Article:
The Best Point-and-Clicks For Unforgettable Adventures

One of the many wonderful qualities of indie gaming is its ability to take genres overlooked or spurned by mainstream media and breathe new life into them, revitalising them with modern methods while celebrating their traditional elements. Many genres have found a new lease of life on the indie scene, including one of the oldest genres in the history of gaming: point-and-click adventures. Platforms like Steam and have embraced point-and-clicks and helped to cultivate a thriving and passionate community of veteran fans and new players. So we’ve chosen five of the best titles to showcase just what this genre has to offer. Whether you’re a point-and-click aficionado looking for your next adventure or a newbie wondering where to start, we’ve got you covered!


Wadjet Eye Games is a studio well-known to genre fans, revered for creating and publishing consistently top class point-and-click titles and Unavowed is arguably their best one yet. A case of the ordinary meets the unearthly, you play a regular New Yorker who is now a fugitive after being possessed by a demon caused you to go on a murderous rampage. But joining the Unavowed, a group dedicated to combating supernatural evil, may give you a new life. Along with the stellar writing and storytelling Wadjet Eye is famous for, Unavowed adopts a party mechanic à la Bioware, allowing you to choose different characters for a mission and learn more about them as you progress. Throw complex choices and top notch voice acting into the mix and you’ve got an adventure that gives the all-time greats more than a run for their money!


While it’s more common nowadays for games to explore communication without words, it was a novelty back in 2009, even more so with point-and-click adventures. Machinarium, Amanita Design’s first full-length game and award-winning indie hit, was one of the first to do so and also one of the first to adapt the now widespread hand-drawn aesthetic. Following diminutive robot Josef as he sets out to save kidnapped girlfriend Berta, body language, sketches and animated speech bubbles convey dialogue and puzzles, set against backdrops of a decaying mechanical metropolis. It’s also paired with a beautifully atmospheric soundtrack that is more than easy on the ears. It’s near impossible to not fall in love with this quirky little gem that simply radiates charm, as the ‘Overwhelmingly Positive’ Steam score 11 years after release can attest to.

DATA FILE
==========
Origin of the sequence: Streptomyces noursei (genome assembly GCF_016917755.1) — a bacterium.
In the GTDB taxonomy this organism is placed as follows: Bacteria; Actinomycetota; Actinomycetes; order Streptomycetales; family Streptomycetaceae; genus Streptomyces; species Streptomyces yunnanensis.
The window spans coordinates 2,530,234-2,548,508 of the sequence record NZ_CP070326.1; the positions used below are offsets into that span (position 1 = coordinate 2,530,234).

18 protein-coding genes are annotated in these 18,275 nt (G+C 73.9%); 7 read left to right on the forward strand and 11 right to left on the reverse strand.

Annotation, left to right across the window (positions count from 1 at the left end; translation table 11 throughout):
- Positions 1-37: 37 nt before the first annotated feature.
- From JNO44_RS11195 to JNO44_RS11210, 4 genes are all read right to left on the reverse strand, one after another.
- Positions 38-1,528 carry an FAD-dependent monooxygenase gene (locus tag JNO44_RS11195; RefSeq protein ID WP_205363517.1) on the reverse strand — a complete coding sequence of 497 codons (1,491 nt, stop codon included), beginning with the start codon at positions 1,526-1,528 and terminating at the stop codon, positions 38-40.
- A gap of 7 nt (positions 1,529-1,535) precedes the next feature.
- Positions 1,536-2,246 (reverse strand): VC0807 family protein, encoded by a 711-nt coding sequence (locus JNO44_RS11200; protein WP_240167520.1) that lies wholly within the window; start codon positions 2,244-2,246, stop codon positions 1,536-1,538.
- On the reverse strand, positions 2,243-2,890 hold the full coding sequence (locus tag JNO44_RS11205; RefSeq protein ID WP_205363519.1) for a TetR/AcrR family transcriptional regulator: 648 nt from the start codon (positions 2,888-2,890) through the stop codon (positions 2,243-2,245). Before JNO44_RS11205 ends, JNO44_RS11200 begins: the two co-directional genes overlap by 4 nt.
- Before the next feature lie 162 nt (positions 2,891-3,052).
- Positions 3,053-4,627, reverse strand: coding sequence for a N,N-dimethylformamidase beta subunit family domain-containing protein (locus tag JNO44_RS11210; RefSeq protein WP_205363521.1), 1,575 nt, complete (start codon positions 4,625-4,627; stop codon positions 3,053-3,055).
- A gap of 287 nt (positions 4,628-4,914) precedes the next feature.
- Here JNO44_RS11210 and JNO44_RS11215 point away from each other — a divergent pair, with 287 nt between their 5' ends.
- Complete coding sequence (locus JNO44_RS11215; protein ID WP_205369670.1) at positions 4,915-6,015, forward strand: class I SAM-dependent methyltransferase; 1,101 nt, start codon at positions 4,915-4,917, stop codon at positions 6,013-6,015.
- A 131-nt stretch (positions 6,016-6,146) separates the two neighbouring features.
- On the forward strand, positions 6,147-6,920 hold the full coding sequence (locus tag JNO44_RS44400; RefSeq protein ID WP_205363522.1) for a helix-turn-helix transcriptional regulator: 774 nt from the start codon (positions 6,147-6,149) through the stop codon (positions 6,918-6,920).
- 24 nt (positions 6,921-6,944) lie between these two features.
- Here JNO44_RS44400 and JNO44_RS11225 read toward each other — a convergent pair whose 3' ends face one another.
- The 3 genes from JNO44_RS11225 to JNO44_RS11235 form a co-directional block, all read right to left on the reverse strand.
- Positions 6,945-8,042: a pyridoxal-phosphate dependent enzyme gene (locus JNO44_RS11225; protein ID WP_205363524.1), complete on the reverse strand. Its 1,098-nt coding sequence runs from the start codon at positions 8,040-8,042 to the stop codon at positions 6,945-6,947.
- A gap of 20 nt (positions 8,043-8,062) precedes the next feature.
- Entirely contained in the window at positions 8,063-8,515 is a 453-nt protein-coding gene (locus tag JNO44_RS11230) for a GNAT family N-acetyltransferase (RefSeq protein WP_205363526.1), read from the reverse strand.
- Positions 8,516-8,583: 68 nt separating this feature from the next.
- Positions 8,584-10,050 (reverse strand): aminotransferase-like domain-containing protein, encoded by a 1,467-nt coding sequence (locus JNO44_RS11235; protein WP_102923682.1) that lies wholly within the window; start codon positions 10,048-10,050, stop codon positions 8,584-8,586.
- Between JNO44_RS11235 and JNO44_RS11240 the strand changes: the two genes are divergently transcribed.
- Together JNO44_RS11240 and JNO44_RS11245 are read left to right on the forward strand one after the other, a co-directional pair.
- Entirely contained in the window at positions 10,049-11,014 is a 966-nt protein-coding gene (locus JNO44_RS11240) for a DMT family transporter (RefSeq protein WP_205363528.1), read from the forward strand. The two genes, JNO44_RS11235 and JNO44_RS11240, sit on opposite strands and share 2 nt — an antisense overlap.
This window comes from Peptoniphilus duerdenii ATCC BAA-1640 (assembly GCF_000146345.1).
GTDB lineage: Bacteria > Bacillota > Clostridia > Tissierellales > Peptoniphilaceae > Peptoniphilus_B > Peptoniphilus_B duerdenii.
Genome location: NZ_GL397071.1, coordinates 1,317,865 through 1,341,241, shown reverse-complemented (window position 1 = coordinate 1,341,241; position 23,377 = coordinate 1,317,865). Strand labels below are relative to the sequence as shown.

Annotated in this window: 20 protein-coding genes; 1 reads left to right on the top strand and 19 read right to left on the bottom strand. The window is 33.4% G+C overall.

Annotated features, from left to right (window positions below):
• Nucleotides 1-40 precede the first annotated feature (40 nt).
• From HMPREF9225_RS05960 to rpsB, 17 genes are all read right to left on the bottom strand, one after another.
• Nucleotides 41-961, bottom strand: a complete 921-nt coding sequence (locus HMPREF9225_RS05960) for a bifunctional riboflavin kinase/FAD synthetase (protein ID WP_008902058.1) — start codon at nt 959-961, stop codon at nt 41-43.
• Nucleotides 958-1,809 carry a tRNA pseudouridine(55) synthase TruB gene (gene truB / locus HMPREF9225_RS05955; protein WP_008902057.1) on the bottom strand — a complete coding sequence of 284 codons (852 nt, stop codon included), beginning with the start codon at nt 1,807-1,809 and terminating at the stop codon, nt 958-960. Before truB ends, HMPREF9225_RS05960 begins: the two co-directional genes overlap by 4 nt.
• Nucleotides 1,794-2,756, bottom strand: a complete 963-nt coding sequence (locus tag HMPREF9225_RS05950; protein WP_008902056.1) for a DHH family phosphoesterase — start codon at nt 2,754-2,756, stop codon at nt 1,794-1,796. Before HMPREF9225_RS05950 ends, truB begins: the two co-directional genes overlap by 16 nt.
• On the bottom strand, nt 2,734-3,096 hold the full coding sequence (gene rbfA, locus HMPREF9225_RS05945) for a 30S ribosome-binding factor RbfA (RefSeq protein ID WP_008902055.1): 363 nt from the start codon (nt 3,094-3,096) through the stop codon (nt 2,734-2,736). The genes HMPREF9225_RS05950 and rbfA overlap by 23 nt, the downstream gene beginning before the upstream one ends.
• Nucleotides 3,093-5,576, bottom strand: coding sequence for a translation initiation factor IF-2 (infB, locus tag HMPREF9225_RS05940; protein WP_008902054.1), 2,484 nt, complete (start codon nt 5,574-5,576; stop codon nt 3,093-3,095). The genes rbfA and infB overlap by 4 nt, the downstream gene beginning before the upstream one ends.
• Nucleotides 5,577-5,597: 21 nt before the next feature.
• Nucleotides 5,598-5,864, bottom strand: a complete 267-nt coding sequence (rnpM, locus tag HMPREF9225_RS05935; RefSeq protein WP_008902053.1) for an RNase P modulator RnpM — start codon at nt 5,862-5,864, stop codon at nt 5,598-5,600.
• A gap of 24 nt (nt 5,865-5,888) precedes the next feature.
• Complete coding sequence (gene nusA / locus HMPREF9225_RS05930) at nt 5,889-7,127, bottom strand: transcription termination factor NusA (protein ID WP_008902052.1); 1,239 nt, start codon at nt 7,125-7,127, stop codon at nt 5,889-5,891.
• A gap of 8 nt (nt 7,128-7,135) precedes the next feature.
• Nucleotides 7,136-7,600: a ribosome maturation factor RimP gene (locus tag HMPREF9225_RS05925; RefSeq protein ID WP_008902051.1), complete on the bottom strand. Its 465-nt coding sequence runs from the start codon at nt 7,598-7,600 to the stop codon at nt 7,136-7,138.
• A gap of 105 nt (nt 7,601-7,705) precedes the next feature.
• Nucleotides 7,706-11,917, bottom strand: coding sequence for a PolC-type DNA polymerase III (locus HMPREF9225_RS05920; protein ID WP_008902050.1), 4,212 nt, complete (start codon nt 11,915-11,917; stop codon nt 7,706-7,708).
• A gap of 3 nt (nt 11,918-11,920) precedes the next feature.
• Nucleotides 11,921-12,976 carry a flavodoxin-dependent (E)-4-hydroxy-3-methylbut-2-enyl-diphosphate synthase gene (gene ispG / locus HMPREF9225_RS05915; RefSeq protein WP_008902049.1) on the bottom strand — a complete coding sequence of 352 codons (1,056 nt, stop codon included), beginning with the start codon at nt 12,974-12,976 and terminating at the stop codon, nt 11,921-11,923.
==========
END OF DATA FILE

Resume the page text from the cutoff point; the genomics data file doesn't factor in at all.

If On A Winter’s Night, Four Travelers

The newest game on the list (released March 10th), If On A Winter’s Night, Four Travelers by Dead Idle Games is a shining example of how shorter experiences can pack the biggest punch. Roughly around 3 hours long, it sets the scene of 4 guests at a masquerade ball held onboard a train, recounting their histories and events leading up to their meeting. With exquisite pixel art visuals, excellent writing and atmosphere oozing out of each act, Four Travelers plunges you headlong into powerfully visceral stories and emotionally stays with you long after completion. And it’s free — something I still can’t quite believe! Dead Idle Games are putting nothing less than their best foot forward with this game and to say any more would be to spoil it. This is an experience that should be embarked on unsullied. Again, it’s FREE. Go get it!

Whispers of a Machine

As point-and-click games have evolved over the years, developers have experimented with new gameplay elements to create a more branching narrative — often to great effect. Whispers of a Machine by Clifftop Games tells the story of Vera Englund, a cybernetically augmented detective called in to investigate a string of murders who soon finds herself thrown into a sinister conflict over forbidden technology. Adapting to the choices the player makes and how they approach situations, Vera obtains different superhuman augmentations to aid her in her investigation, allowing for multiple puzzle solutions and playstyles. This, added to an engrossing emotional story and voice direction from Dave Gilbert of Wadjet Eye Games, makes Whispers of a Machine really stand out as a first class — in Clifftop’s own words — “Sci-fi Nordic Noir”.

The Eyes of Ara

If Stardew Valley has taught us anything, it’s to never underestimate what one person is capable of. Developed by Ben Droste of one-man studio 100 Stones Interactive, The Eyes of Ara is a love letter to all the classic ‘strange world’ point-and-click adventures like Myst and Schizm. A seemingly abandoned medieval castle suddenly starts broadcasting a mysterious signal, reigniting the local legends of restless dreams and ghostly lights. You must venture inside to get to the bottom of things. Like Myst, The Eyes of Ara uses environmental storytelling to great effect, enhanced by tactile interaction mechanics; instead of simply clicking, levers must be pulled, wheels must be turned etc. With complex puzzles and open-ended gameplay, this is a must for those looking for a challenging and immersive experience.